laminitis in your herd you are not pushing your farm hard enough. I actually have not been on a farm where there is no laminitis, so that is not really the issue. Most farms have too much laminitis because the stress/profit levels are too far out (which reduces profit anyway). Because of all this my answer to the original question of how many lame cows is acceptable comes with a counter question: how much is lameness allowed to cost you?

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Bring it on, says Kirwee South Island Field Days readies for more exhibitors and visitors than ever. Set up for the South Island Agricultural Field Days in March is well under way, with an increase in both exhibitor and visitor numbers expected at the event’s new site in Kirwee. The Field Days in 2015 will take place from March 25-27 on Courtenay Road, Kirwee, on 40 hectares of land purchased by South Island Agricultural Field Days (SIAFD), after it outgrew its previous leased site near Lincoln University, where it has been based for the past 32 years. Field Days have been held near Christchurch every second year since 1951. Organising committee chairman Alastair Robinson says while there is still a lot to do, the event has a good committee, and they are confident everything will get done on time. The new rectangle block at Kirwee is a better shape than the former site in Lincoln and should be easier for exhibitors

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to work with. Entry into the event will also be easier and more logical. The previous site was a triangle, which meant exhibitors in the far corners were sometimes overlooked by visitors. SIAFD usually attracts about 25,000 visitors over the three days, although the committee is hoping the larger site and new location will result in even more coming through. “We have registered 450 exhibitors, which is over 150 more than our previous event. We’re hopeful that we’ll have

more people through the gate than previously but time will tell,” Alastair says. “There’s been heaps of positive feedback from exhibitors and they’re all looking forward to the new site. They’re happy with the layout we’ve chosen.” A feature of this year’s Field Days is a half-circle centre-pivot irrigator, which will operate at the front of the site. The irrigator is up and running to ensure a good crop of grass for harvest equipment demonstrations. Think Water Leeston has made a commitment to supply,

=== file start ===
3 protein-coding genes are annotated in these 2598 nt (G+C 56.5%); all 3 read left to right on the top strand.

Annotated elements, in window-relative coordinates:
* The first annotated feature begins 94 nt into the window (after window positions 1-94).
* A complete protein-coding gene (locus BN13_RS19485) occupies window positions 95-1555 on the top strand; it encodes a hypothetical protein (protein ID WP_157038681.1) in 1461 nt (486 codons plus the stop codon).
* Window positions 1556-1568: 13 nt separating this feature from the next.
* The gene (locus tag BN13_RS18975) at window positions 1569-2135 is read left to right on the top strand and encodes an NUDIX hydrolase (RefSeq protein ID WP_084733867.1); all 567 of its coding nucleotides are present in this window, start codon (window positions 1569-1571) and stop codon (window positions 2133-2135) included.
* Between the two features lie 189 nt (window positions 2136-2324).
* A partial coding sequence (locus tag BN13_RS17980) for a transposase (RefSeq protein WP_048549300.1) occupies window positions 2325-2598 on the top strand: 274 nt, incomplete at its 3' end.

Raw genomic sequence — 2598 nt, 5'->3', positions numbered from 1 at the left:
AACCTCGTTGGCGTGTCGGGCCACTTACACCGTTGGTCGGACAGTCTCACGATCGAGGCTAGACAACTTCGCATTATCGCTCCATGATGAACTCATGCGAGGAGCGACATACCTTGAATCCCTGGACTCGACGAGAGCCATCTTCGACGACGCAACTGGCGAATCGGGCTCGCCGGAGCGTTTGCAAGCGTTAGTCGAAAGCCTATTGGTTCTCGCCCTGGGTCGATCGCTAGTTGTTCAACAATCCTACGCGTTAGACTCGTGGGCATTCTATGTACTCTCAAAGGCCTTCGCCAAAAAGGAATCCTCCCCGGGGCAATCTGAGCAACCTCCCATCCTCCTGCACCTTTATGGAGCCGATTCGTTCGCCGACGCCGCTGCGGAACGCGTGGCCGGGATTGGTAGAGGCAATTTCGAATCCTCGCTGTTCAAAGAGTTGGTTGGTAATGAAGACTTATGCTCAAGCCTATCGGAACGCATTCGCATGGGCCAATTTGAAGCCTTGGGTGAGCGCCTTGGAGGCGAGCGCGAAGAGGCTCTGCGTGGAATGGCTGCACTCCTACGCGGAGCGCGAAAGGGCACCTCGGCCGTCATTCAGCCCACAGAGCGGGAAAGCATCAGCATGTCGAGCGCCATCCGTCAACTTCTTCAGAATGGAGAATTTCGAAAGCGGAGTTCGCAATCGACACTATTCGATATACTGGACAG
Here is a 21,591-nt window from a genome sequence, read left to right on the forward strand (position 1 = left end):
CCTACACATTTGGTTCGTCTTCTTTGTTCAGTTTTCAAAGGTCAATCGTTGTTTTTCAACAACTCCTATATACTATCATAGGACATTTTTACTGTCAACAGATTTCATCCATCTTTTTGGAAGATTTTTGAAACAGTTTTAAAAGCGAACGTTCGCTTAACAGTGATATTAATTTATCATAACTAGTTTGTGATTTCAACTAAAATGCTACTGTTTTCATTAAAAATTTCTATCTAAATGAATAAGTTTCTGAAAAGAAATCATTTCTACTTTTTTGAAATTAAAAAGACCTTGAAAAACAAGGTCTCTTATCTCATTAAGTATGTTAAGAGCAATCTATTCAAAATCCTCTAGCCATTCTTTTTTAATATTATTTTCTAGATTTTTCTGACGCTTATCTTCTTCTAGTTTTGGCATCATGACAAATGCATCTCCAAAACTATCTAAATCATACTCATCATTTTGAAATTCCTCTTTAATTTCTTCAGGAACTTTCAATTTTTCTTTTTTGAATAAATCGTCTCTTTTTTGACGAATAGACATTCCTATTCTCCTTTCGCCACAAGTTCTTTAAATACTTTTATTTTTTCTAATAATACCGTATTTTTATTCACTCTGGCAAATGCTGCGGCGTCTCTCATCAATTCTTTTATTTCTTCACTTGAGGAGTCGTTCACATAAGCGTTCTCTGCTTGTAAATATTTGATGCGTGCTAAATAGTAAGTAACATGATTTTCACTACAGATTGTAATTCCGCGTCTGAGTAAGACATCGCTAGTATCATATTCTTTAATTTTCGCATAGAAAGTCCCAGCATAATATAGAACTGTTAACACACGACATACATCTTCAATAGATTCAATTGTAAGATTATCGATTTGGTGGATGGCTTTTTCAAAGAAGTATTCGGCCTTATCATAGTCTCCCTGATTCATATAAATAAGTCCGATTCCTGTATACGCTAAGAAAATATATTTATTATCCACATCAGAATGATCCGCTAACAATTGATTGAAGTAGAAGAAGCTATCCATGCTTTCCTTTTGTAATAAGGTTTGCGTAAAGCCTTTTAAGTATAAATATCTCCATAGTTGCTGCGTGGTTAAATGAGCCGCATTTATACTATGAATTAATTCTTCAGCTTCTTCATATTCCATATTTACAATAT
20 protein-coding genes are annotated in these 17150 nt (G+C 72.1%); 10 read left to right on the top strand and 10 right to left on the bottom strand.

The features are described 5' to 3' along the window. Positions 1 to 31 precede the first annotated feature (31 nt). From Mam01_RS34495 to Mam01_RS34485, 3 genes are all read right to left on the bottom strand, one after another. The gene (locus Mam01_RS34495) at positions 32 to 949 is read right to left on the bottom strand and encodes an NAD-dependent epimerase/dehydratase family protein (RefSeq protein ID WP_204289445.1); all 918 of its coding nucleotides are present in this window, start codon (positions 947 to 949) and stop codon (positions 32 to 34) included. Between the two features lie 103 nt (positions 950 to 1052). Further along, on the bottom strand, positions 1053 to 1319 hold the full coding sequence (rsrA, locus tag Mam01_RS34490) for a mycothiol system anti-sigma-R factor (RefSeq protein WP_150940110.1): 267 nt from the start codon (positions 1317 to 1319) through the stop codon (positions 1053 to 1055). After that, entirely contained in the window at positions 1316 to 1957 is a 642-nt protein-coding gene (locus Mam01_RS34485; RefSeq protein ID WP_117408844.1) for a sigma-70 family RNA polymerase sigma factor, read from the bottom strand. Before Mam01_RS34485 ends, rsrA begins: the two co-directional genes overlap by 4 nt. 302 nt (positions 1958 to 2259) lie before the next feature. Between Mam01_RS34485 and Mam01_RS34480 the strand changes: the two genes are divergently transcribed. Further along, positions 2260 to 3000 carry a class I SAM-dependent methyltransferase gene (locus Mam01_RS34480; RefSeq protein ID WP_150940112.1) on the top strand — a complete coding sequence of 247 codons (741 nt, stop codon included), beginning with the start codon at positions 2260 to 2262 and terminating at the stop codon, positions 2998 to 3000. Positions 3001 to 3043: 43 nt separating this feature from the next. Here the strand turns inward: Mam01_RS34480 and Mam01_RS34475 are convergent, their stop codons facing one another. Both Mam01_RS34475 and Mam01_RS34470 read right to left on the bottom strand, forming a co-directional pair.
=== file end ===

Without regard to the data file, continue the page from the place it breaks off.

install and maintain the irrigator for a period of 20 years and will have a strong presence at the Field Days. Think Water Leeston is a family-owned water services business that has been providing pumping and irrigation equipment and solutions to the Canterbury region for more than 25 years. SIAFD organising committee member Daniel Schat says crops for demonstrations have been drilled and sites allocated. “We have more room and the shape is a lot more conducive to filling up the

space. The half-circle centrepivot irrigator is located at the front, close to the big demonstrating exhibitors,” he says. The increase in exhibitor numbers this year shows the community is continuing to support the Field Days and wants to be a part of it. “It’s only a $15 entry fee so it’s very minimal,” Daniel says. “South Island Field Days are all about checking out that bit of equipment that you’re interested in buying and seeing it working.” About 100 pieces of machinery, including tractors, post drivers, mowers and seed drills, are put through their paces throughout the event. Daniel says the Field Days couldn’t be possible without the huge number of volunteers who help with setting up, running the event on the day, and clean up afterwards. For more information about South Island Field Days contact Nicola Burgess on 03 423 0537, 0275 858 417 or info@siafd.co.nz. Advertising feature

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Pre-chilling price gouging common Farmers are being exploited on equipment purchases for pre-chilling solutions ahead of the NZCP1 milk cooling regulations coming into force next January. Comparative pricing and dealing with reputable dairy refrigeration providers are absolute musts to prevent unnecessary overspending ahead of the tighter regulations. Waikato farmer Ken Oliver also warns that as well as price gouging farmers across the country are at risk of overcapitalising on gear. “It is about cooling but a lot of people are going to be burnt. Most farmers will be able to use what they have got already provided they put some peripheral stuff on. You should be going to reputable refrigeration people.” Ken’s milk lands in his vat at 7.5°C. The temperature fall of nearly 30°C is all done with heat exchange before any cooling from the vat floor has kicked in. He is already geared up to meet the new NZCP1 regulations. Braiden Paterson, OtagoSouthland Area Sales Manager